Describe your entrepreneurship endeavors at USD.

Last semester I entered the Fowler Business Concept Challenge with a partner under our start-up idea, You Go Curl. You Go Curl is a subscription box based service that offers affordable textured hair care products to women of all ages and backgrounds. We mainly focus on affordability, personalization and education on how to care for their unique textures. We started this because we both have had struggles with feeling confident in our natural hair and understanding how to take care of it. We want to make this journey much easier and cheaper for people with hair like ours.

Coming up with the perfect pitch and slide decks can be nerve racking, but overall it has been a great experience. I improved on my public speaking, entrepreneurship skills and got to pitch to influential industry leaders. I am very proud of this and I recommend the challenge to everyone. 

What advice would you give to Black engineers who are new to USD?

My advice would be to join NSBE as soon as possible! There is no better place to find friends and a support group on campus. Joining will help make your transition process to USD so much easier and less stressful knowing that you have a community on campus that you can rely on. 

Devin Devlin ‘21 (EE, Minor in Math)

Describe your involvement with the USD chapter of the National Society of Black Engineers (NSBE).

I came to USD as a student athlete for football. As an electrical engineering student, I was the only person of color in my class. I went to the first NSBE meeting my freshman year and learned what national membership and mission meant. I could see myself being involved heavily — I wanted to be on the executive board. 

In my sophomore year, I served as the financial chair for the USD chapter. As a junior, I held the position of vice president for the USD chapter along with the Southern California Zone chair for the regional executive board, which was the biggest role I took on.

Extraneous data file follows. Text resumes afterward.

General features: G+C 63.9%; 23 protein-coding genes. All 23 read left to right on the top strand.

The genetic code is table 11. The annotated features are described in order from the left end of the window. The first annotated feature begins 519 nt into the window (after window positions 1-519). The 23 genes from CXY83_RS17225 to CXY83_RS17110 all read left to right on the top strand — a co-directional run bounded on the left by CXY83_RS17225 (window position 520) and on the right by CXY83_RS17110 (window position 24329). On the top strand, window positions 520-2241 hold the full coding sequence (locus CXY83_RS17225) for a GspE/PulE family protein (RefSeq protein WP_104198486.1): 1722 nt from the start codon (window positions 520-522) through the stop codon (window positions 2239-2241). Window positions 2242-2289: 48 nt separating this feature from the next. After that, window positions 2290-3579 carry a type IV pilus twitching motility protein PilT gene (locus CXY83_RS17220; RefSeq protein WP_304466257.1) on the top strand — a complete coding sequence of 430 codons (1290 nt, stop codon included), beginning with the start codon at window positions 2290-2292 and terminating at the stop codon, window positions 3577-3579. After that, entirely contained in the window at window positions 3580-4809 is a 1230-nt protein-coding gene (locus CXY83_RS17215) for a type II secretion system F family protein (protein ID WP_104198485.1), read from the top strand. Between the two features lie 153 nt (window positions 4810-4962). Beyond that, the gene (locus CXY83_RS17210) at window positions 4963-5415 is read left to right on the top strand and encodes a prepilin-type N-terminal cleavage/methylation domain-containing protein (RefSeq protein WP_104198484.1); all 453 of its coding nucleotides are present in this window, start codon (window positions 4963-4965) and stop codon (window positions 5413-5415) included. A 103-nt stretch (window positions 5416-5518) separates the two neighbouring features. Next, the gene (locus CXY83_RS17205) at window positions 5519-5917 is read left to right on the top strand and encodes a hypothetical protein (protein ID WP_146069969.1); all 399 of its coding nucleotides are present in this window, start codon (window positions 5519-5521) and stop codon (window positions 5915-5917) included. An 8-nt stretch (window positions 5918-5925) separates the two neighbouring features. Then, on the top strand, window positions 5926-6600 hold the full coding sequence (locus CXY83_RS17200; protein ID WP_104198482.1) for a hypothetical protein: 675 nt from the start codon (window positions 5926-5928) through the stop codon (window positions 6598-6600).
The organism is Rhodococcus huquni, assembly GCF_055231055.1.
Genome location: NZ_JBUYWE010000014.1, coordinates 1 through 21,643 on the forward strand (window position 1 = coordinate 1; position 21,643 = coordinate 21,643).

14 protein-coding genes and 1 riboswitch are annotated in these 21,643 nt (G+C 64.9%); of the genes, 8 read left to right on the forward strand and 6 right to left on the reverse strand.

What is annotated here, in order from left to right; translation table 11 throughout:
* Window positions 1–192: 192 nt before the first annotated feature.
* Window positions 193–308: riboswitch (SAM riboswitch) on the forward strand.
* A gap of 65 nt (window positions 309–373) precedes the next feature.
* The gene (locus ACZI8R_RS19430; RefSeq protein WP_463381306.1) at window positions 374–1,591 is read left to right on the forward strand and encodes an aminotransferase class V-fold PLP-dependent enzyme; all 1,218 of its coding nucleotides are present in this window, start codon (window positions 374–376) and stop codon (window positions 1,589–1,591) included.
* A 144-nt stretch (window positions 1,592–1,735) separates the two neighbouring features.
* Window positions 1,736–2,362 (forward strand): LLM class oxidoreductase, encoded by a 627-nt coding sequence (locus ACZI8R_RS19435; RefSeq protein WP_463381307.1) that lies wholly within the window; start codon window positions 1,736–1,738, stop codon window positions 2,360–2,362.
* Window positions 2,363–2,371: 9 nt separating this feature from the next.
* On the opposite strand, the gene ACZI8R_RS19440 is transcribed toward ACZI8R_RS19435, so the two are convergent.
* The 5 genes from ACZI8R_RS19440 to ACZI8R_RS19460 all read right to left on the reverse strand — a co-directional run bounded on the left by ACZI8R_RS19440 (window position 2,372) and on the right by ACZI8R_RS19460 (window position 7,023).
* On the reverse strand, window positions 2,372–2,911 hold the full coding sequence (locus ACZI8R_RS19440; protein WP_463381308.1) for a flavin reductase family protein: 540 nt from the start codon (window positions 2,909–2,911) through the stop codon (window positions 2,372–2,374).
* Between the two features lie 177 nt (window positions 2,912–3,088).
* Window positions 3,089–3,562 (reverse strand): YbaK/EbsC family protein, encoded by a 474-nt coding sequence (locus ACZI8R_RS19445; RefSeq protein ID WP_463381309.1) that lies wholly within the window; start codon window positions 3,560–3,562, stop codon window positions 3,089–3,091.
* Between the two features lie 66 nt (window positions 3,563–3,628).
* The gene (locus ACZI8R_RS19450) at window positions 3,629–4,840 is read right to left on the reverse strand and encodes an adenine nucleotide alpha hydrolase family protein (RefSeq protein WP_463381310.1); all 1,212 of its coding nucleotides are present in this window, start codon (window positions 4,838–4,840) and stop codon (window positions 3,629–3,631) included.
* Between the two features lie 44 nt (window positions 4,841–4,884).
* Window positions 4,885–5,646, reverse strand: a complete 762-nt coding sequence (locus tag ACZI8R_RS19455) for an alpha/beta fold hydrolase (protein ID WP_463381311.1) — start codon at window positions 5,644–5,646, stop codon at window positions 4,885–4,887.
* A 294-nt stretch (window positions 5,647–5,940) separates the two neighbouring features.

This year, I am the president of the USD chapter. I want to set a path for our general members to make sure everyone is aligned to our NSBE goals. I want to help as many people as I can, with resumes, networking, etc., and I want to coordinate with sponsors to make sure we have the funding to attend the conferences and other NSBE aspirations. 

NSBE gave me the opportunity to be surrounded by people that look like me — a place I didn’t feel alone, a place where I belonged. You are able to make friends in an environment where people go through the same thing as you. Through my NSBE leadership roles, I have not only built my communications and preparation skills, I am now in a position to give back to my community. With NSBE's mission to graduate 10,000 by 2025 annually, I want to do as much as I can to support that goal.

Describe how your participation in the annual NSBE conferences has influenced you personally and professionally.

I attended the annual National NSBE Conference in Detroit during my sophomore year.  It was my first conference and first real career fair. Coupled with Rhonda’s guidance in Career Development, it was my opportunity for live practice. I got to talk with other career professionals, made lots of good connections, gained confidence in myself and met with employers. 

The conference was unlike anything I’d ever seen — with 15,000 Black engineers all at one place. There are not a lot of people where I am from who are engineers, engineering wasn’t really taught. Through these conferences, I found that this is 100% possible for Black kids and helped me drive other Black engineers to push for more.

At the Regional NSBE Conference in San Francisco, I was on the executive board and really focused on helping members and serving as a leader. I had to answer a lot of questions, to make sure workshops were organized and that people were registering and attending. Through it all, my goal is to give back and to share my perspective and what I have learned with the younger generation of students of color.